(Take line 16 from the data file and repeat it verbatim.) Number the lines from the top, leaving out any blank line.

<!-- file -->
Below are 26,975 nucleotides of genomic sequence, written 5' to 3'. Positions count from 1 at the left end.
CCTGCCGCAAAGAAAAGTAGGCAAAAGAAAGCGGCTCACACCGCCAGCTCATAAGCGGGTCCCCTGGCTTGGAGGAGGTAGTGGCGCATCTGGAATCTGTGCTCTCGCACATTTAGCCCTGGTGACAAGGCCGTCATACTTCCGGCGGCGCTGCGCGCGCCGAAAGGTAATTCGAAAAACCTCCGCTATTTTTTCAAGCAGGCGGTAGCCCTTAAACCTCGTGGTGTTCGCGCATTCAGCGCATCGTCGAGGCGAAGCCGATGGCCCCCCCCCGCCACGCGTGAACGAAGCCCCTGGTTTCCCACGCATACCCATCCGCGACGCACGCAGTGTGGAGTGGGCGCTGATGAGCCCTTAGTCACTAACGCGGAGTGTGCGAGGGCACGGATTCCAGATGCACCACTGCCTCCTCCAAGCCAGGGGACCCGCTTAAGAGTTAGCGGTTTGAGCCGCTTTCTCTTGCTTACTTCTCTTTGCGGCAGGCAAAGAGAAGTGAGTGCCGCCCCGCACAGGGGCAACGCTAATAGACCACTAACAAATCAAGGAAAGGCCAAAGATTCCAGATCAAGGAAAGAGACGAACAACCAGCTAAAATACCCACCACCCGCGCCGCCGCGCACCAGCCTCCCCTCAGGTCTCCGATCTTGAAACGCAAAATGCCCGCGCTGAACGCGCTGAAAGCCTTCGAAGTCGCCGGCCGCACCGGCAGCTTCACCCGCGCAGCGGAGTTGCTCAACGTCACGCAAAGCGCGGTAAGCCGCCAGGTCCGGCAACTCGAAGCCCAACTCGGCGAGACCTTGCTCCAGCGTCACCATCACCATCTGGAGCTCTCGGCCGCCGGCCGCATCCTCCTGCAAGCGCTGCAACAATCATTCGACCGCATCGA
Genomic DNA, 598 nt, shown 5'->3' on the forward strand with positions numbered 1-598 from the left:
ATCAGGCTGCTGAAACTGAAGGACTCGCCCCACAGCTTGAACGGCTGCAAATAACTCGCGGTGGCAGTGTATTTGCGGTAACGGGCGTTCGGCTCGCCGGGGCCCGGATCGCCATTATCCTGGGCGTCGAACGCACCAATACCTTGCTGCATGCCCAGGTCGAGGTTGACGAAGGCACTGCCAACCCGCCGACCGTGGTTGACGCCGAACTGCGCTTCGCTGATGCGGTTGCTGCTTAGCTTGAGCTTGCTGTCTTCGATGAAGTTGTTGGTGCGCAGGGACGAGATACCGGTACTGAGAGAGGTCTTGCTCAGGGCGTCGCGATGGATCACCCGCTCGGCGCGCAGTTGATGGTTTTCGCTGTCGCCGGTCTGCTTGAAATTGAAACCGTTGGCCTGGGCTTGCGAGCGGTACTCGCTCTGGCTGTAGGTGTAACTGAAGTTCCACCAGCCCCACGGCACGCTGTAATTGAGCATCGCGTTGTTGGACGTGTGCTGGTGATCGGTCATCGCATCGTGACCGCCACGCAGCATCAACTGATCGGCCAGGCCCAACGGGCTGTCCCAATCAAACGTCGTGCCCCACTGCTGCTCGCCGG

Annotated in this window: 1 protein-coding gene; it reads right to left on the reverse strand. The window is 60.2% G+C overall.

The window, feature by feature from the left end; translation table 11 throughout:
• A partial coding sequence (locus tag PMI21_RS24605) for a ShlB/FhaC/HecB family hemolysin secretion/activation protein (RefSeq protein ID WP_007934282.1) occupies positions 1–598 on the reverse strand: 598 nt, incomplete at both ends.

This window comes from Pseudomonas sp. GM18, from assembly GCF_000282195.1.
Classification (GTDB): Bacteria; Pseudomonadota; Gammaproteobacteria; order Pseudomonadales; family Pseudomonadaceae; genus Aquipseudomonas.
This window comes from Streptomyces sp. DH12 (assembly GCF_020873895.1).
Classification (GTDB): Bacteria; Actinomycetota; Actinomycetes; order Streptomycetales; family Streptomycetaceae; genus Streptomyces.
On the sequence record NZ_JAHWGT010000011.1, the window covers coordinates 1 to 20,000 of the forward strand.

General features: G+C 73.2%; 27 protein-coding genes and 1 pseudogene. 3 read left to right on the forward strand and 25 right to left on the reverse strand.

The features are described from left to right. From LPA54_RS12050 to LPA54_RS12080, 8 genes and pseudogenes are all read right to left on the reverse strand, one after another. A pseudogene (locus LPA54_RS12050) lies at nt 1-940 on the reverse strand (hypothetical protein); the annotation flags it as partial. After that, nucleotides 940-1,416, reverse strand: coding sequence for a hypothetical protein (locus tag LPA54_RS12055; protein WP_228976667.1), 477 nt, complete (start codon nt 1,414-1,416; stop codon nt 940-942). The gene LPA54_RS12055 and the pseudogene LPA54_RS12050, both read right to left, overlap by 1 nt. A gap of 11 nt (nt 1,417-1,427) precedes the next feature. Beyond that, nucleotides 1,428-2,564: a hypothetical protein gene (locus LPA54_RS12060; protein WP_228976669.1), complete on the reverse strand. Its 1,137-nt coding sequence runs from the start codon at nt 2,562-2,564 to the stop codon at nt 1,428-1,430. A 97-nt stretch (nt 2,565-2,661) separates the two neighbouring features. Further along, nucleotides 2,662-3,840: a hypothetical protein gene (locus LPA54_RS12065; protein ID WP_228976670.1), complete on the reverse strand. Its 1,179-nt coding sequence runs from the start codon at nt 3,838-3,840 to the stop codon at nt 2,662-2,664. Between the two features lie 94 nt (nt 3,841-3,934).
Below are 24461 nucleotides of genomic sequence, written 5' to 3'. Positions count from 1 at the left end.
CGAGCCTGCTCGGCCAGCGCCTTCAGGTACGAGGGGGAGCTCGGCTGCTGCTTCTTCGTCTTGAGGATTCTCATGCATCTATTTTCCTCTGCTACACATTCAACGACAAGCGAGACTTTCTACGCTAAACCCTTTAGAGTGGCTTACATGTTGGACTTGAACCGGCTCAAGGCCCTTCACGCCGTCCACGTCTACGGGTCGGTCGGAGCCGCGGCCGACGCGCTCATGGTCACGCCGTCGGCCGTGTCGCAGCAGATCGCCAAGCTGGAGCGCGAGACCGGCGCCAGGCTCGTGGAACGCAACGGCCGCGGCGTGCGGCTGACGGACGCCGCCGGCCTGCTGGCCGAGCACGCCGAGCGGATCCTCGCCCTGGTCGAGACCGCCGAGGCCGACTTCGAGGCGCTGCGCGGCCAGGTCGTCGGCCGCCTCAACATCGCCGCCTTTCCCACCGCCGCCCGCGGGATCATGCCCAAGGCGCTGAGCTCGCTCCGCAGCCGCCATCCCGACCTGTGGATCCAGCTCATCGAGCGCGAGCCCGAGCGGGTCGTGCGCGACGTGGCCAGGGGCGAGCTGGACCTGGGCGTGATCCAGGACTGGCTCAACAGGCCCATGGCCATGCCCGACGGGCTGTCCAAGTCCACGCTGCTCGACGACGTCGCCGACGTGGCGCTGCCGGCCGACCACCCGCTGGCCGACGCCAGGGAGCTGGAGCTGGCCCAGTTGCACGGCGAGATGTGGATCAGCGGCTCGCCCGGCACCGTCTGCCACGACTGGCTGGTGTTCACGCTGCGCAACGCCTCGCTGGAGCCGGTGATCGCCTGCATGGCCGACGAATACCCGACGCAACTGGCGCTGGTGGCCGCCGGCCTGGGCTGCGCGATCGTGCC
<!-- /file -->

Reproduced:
CGAGCCTGCTCGGCCAGCGCCTTCAGGTACGAGGGGGAGCTCGGCTGCTGCTTCTTCGTCTTGAGGATTCTCATGCATCTATTTTCCTCTGCTACACATTCAACGACAAGCGAGACTTTCTACGCTAAACCCTTTAGAGTGGCTTACATGTTGGACTTGAACCGGCTCAAGGCCCTTCACGCCGTCCACGTCTACGGGTCGGTCGGAGCCGCGGCCGACGCGCTCATGGTCACGCCGTCGGCCGTGTCGCAGCAGATCGCCAAGCTGGAGCGCGAGACCGGCGCCAGGCTCGTGGAACGCAACGGCCGCGGCGTGCGGCTGACGGACGCCGCCGGCCTGCTGGCCGAGCACGCCGAGCGGATCCTCGCCCTGGTCGAGACCGCCGAGGCCGACTTCGAGGCGCTGCGCGGCCAGGTCGTCGGCCGCCTCAACATCGCCGCCTTTCCCACCGCCGCCCGCGGGATCATGCCCAAGGCGCTGAGCTCGCTCCGCAGCCGCCATCCCGACCTGTGGATCCAGCTCATCGAGCGCGAGCCCGAGCGGGTCGTGCGCGACGTGGCCAGGGGCGAGCTGGACCTGGGCGTGATCCAGGACTGGCTCAACAGGCCCATGGCCATGCCCGACGGGCTGTCCAAGTCCACGCTGCTCGACGACGTCGCCGACGTGGCGCTGCCGGCCGACCACCCGCTGGCCGACGCCAGGGAGCTGGAGCTGGCCCAGTTGCACGGCGAGATGTGGATCAGCGGCTCGCCCGGCACCGTCTGCCACGACTGGCTGGTGTTCACGCTGCGCAACGCCTCGCTGGAGCCGGTGATCGCCTGCATGGCCGACGAATACCCGACGCAACTGGCGCTGGTGGCCGCCGGCCTGGGCTGCGCGATCGTGCC